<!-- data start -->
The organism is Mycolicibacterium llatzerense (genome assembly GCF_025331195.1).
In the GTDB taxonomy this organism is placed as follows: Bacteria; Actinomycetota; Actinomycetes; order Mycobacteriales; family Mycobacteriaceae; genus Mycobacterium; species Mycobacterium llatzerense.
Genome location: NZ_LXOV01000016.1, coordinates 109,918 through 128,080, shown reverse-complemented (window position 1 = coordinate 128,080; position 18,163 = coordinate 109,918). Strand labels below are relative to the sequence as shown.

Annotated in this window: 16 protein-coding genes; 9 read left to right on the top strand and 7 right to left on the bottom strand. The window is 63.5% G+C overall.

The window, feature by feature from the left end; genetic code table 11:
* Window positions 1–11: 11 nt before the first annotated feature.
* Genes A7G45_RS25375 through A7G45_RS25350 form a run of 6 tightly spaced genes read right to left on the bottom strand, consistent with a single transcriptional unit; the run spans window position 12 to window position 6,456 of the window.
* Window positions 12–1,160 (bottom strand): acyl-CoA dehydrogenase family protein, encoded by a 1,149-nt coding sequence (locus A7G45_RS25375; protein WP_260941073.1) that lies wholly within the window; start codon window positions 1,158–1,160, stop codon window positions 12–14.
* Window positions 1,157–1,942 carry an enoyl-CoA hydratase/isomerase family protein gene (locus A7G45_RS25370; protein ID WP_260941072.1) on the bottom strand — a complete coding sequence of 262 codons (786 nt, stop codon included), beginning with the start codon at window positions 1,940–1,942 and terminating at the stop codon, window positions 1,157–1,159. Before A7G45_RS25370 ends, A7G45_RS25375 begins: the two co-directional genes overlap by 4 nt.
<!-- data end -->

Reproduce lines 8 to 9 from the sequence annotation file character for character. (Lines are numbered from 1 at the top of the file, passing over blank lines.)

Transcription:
* Window positions 12–1,160 (bottom strand): acyl-CoA dehydrogenase family protein, encoded by a 1,149-nt coding sequence (locus A7G45_RS25375; protein WP_260941073.1) that lies wholly within the window; start codon window positions 1,158–1,160, stop codon window positions 12–14.
* Window positions 1,157–1,942 carry an enoyl-CoA hydratase/isomerase family protein gene (locus A7G45_RS25370; protein ID WP_260941072.1) on the bottom strand — a complete coding sequence of 262 codons (786 nt, stop codon included), beginning with the start codon at window positions 1,940–1,942 and terminating at the stop codon, window positions 1,157–1,159. Before A7G45_RS25370 ends, A7G45_RS25375 begins: the two co-directional genes overlap by 4 nt.